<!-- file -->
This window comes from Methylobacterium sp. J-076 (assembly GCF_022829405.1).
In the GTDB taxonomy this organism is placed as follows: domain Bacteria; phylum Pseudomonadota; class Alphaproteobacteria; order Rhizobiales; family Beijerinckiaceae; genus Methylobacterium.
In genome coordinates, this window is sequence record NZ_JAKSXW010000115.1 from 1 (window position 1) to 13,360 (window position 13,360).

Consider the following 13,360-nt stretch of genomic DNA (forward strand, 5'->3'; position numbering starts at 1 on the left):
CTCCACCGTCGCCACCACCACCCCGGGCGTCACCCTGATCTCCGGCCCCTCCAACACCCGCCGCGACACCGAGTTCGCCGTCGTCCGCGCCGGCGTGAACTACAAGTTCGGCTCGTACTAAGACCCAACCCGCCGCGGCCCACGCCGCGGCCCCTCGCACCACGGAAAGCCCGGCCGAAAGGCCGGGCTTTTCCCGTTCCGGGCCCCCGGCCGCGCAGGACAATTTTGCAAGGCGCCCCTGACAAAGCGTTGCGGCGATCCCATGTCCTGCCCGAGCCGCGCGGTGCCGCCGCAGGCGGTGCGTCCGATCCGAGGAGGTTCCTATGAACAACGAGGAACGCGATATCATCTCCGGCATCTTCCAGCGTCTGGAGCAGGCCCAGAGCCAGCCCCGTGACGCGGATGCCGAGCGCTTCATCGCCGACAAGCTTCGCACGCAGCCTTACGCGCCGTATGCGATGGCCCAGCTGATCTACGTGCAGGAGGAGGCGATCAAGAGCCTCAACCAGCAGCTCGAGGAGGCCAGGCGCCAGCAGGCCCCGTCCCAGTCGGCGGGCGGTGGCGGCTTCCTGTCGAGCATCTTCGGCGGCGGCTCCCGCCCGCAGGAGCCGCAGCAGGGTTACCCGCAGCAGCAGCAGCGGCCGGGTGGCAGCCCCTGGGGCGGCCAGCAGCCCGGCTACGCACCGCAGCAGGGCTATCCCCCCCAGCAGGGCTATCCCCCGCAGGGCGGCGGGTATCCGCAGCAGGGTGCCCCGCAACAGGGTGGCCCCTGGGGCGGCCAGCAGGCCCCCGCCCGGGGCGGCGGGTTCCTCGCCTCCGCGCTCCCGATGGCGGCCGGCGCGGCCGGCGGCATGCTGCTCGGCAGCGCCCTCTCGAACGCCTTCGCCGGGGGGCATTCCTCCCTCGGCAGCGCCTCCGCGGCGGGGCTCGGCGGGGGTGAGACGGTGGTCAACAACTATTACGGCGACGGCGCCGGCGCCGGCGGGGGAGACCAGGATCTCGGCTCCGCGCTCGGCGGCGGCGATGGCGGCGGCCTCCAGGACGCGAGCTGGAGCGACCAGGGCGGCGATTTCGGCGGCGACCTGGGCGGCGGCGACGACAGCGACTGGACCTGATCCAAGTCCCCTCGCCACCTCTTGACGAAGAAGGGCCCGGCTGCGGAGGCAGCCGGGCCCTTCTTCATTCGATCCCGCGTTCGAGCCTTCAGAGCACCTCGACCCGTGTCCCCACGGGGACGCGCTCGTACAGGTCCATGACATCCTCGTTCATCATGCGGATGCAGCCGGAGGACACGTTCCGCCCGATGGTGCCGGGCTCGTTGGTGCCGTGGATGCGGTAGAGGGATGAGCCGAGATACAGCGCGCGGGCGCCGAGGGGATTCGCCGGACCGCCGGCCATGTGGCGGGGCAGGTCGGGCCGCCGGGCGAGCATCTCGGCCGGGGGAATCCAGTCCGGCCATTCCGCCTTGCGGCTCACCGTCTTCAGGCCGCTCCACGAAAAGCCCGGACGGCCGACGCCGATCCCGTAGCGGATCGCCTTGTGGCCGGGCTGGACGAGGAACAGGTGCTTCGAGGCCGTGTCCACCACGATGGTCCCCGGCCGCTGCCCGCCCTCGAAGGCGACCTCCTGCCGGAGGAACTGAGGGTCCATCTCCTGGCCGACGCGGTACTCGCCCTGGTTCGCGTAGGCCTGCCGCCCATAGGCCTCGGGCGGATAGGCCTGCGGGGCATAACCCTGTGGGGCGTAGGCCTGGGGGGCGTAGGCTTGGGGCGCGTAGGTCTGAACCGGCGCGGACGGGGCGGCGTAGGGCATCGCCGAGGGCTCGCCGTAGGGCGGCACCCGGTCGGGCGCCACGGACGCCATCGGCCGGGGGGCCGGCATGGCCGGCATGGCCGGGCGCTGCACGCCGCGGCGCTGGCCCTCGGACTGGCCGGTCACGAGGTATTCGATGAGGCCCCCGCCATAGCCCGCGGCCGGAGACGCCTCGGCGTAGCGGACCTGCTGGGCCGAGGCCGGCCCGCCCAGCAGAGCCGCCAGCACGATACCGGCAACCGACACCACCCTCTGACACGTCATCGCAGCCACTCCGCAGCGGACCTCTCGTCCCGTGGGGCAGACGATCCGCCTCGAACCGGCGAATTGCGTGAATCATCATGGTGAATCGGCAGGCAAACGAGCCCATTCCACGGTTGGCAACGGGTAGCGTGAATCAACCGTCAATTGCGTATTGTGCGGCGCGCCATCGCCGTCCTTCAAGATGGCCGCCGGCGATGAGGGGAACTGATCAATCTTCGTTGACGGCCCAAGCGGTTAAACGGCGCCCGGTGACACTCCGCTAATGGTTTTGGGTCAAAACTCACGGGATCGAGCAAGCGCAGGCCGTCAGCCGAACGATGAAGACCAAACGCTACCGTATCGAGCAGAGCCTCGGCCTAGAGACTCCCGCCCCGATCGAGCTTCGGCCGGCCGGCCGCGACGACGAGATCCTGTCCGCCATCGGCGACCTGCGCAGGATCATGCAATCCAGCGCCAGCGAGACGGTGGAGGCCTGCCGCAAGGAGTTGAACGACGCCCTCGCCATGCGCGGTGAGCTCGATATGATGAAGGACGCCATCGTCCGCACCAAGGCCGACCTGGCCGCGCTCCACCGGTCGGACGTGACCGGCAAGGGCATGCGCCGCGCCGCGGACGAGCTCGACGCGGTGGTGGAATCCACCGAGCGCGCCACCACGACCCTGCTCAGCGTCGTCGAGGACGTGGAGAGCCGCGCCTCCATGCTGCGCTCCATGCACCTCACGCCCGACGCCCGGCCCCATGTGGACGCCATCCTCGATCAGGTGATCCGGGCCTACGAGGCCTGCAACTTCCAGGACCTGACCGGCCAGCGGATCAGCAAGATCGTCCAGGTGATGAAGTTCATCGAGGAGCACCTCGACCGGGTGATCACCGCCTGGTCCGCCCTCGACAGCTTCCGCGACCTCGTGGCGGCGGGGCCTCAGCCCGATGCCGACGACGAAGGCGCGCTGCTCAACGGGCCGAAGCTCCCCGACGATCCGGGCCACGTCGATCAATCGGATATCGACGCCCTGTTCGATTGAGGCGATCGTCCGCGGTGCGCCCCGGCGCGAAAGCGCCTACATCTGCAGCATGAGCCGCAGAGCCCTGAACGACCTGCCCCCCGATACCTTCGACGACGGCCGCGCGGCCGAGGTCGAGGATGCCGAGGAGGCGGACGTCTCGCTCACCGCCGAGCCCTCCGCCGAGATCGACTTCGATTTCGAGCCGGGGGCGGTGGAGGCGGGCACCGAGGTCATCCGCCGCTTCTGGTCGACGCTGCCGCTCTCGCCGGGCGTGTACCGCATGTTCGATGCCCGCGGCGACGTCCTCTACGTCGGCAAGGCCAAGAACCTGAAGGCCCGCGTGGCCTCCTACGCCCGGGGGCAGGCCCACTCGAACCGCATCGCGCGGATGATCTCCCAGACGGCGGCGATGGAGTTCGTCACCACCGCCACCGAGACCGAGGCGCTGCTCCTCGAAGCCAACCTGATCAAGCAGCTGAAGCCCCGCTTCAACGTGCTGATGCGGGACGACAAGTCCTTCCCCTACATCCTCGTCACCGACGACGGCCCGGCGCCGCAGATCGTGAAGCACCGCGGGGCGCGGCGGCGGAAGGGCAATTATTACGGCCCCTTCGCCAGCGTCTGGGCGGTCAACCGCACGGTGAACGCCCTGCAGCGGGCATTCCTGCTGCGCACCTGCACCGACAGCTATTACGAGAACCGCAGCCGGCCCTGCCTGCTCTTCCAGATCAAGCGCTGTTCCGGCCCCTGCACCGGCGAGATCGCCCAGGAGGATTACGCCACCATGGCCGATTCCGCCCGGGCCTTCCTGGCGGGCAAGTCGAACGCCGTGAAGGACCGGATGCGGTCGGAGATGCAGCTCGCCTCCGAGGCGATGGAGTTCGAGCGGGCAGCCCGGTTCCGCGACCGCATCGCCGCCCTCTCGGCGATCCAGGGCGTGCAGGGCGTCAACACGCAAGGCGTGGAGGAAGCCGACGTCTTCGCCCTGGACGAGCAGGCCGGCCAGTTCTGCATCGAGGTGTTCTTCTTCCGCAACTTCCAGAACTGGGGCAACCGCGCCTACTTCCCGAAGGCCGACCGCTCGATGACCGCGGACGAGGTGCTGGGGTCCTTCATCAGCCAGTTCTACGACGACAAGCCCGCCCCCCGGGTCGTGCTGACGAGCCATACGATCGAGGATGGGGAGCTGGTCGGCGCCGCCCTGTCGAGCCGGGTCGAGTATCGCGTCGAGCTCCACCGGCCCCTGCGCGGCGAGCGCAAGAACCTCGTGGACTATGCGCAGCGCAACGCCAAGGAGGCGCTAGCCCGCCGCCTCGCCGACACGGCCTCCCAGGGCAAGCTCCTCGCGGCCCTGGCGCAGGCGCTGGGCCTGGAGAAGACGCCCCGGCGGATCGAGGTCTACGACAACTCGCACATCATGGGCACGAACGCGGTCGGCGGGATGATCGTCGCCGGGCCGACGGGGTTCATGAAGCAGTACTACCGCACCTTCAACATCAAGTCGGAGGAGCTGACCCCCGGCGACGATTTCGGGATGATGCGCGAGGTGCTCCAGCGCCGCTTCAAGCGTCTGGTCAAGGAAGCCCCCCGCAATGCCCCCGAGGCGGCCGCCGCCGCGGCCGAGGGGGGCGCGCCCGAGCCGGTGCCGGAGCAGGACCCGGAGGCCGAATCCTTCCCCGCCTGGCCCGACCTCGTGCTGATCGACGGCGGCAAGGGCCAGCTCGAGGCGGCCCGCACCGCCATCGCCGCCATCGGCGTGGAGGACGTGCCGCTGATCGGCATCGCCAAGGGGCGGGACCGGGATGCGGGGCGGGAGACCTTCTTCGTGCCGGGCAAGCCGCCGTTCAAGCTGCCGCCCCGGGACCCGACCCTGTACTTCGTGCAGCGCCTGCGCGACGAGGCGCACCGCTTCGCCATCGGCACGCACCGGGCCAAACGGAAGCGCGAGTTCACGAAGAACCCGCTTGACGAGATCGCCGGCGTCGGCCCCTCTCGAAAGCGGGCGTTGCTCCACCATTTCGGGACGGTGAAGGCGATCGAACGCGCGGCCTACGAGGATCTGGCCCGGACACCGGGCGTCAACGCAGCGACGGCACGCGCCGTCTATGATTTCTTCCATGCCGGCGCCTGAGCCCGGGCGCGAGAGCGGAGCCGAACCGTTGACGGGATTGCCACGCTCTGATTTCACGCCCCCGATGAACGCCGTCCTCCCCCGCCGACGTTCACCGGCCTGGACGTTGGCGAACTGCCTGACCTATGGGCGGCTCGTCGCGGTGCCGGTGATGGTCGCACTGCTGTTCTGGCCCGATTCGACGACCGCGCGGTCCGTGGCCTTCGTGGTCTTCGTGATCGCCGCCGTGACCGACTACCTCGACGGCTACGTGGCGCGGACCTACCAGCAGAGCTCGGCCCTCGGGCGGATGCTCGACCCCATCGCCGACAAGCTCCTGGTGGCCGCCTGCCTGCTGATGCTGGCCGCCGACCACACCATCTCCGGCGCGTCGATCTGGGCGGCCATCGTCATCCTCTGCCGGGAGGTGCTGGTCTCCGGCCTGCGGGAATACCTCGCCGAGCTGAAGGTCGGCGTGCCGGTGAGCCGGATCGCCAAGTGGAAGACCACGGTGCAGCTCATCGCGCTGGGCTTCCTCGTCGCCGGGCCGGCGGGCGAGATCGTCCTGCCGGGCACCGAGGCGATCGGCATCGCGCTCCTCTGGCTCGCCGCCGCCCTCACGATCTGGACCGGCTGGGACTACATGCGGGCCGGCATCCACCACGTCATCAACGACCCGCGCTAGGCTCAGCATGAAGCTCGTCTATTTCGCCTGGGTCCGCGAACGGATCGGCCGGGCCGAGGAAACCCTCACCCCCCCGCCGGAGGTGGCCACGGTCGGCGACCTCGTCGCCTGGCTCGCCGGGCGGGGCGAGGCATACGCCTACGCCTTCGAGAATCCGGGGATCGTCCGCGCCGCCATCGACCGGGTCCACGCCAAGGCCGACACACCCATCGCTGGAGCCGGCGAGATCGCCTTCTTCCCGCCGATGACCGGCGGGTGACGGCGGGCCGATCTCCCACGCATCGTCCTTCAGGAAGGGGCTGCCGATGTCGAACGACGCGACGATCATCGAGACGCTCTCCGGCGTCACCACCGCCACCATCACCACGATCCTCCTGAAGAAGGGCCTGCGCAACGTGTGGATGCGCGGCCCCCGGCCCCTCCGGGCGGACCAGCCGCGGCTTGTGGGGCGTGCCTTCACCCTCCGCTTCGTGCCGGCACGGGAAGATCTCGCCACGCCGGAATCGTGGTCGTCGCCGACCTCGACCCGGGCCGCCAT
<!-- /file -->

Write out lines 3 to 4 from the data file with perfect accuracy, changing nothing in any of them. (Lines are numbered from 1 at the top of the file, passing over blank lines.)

In genome coordinates, this window is sequence record NZ_JAKSXW010000115.1 from 1 (window position 1) to 13,360 (window position 13,360).

Consider the following 13,360-nt stretch of genomic DNA (forward strand, 5'->3'; position numbering starts at 1 on the left):